Originally posted on MADGE MADE:

Day 2: The most remarkable chapter I read yesterday (day 2) from Critique, ‘Notes Written One Sunday in the French Countryside’, like a sermon ending in fire climax:

‘Marxism, the consciousness of the new man and the new consciousness of the world, offers an effective, constructive critique of life. And Marxism alone! …

It is serious writing:

‘The end, the aim, is to make thought – the power of man, the participation in and the consciousness of that power – intervene in life in its humblest detail.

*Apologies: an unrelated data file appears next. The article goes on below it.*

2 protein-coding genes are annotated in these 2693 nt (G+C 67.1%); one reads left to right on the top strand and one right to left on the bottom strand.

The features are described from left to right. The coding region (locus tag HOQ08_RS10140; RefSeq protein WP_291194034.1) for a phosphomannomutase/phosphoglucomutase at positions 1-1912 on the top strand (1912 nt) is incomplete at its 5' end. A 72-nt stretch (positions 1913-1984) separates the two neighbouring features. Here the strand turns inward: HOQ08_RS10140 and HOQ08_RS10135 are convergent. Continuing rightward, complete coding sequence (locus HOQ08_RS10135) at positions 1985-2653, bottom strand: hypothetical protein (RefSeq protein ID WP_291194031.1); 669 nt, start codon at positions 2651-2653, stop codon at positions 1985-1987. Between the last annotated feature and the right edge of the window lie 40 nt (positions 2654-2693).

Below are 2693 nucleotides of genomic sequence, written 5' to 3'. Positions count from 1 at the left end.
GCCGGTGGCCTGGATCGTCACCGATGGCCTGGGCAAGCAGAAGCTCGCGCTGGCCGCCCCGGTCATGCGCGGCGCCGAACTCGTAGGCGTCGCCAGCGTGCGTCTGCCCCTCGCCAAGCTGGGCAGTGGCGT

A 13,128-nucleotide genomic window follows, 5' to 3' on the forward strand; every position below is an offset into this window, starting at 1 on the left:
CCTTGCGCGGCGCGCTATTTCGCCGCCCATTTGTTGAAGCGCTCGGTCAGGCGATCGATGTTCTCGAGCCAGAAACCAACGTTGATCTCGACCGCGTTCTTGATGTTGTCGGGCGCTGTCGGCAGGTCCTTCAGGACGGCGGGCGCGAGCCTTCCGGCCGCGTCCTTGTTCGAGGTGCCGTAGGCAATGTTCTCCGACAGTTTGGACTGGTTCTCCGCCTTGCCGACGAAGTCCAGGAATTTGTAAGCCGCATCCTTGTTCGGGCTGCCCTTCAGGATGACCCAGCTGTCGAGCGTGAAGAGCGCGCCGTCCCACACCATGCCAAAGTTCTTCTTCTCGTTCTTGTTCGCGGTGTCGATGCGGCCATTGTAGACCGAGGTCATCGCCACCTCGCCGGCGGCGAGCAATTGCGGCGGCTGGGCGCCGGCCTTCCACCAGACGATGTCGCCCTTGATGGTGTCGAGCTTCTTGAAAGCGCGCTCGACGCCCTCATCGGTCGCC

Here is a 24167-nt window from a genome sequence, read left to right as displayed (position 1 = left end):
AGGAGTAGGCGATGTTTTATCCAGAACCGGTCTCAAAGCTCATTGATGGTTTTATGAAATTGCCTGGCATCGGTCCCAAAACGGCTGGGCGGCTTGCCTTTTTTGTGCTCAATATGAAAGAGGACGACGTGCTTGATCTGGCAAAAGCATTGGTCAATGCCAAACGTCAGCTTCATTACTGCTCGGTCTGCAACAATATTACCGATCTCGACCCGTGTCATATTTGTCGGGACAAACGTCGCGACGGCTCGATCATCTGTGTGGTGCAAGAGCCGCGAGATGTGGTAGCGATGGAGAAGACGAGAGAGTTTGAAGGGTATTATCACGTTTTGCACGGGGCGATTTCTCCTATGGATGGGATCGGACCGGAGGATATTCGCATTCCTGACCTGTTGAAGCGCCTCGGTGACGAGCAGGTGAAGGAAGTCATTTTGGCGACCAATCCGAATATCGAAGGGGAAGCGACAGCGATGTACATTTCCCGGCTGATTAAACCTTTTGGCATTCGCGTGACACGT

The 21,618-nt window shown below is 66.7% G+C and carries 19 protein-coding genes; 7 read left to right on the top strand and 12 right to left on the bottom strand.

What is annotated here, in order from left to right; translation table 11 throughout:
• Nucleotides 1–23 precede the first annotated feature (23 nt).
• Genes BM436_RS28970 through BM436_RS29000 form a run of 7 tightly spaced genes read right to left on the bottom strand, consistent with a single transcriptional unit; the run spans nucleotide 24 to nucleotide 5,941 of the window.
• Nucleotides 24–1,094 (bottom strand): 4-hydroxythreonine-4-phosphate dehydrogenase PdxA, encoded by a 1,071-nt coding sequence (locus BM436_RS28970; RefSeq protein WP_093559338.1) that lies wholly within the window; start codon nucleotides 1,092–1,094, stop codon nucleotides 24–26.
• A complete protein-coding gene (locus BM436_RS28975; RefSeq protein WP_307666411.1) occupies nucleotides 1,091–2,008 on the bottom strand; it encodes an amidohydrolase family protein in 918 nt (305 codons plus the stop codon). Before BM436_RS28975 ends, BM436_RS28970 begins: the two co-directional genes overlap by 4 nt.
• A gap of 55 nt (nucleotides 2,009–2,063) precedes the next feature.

More ambitious, more difficult, more remote than the means, the aim is to change life, lucidly to recreate everyday life.’

(p. 227 in the 1991 Verso edition of ‘Critique…’).

I think one of the most interesting things so far for me has been in Lefebvre’s own introduction to Introduction to Modernity: Twelve Preludes, September 1959 – May 1961, in which he…

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